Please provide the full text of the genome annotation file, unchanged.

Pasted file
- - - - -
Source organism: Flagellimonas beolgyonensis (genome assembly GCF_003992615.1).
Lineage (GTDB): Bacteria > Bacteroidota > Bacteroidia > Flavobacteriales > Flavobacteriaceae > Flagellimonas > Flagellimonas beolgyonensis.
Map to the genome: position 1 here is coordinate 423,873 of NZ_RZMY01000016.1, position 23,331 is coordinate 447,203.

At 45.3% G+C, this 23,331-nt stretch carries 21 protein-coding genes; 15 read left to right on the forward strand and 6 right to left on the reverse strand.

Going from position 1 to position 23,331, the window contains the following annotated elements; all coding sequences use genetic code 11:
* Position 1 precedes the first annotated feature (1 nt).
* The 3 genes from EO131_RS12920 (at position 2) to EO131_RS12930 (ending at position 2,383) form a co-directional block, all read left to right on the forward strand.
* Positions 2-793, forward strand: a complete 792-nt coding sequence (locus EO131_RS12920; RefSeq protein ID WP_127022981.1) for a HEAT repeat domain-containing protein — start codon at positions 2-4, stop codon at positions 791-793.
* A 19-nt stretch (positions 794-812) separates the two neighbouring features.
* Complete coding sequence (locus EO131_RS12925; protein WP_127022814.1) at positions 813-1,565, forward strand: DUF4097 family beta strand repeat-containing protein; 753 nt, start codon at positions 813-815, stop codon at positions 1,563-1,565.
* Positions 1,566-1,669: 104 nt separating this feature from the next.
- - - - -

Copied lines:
Source organism: Flagellimonas beolgyonensis (genome assembly GCF_003992615.1).
Lineage (GTDB): Bacteria > Bacteroidota > Bacteroidia > Flavobacteriales > Flavobacteriaceae > Flagellimonas > Flagellimonas beolgyonensis.
Map to the genome: position 1 here is coordinate 423,873 of NZ_RZMY01000016.1, position 23,331 is coordinate 447,203.

At 45.3% G+C, this 23,331-nt stretch carries 21 protein-coding genes; 15 read left to right on the forward strand and 6 right to left on the reverse strand.

Going from position 1 to position 23,331, the window contains the following annotated elements; all coding sequences use genetic code 11:
* Position 1 precedes the first annotated feature (1 nt).
* The 3 genes from EO131_RS12920 (at position 2) to EO131_RS12930 (ending at position 2,383) form a co-directional block, all read left to right on the forward strand.
* Positions 2-793, forward strand: a complete 792-nt coding sequence (locus EO131_RS12920; RefSeq protein ID WP_127022981.1) for a HEAT repeat domain-containing protein — start codon at positions 2-4, stop codon at positions 791-793.
* A 19-nt stretch (positions 794-812) separates the two neighbouring features.
* Complete coding sequence (locus EO131_RS12925; protein WP_127022814.1) at positions 813-1,565, forward strand: DUF4097 family beta strand repeat-containing protein; 753 nt, start codon at positions 813-815, stop codon at positions 1,563-1,565.
* Positions 1,566-1,669: 104 nt separating this feature from the next.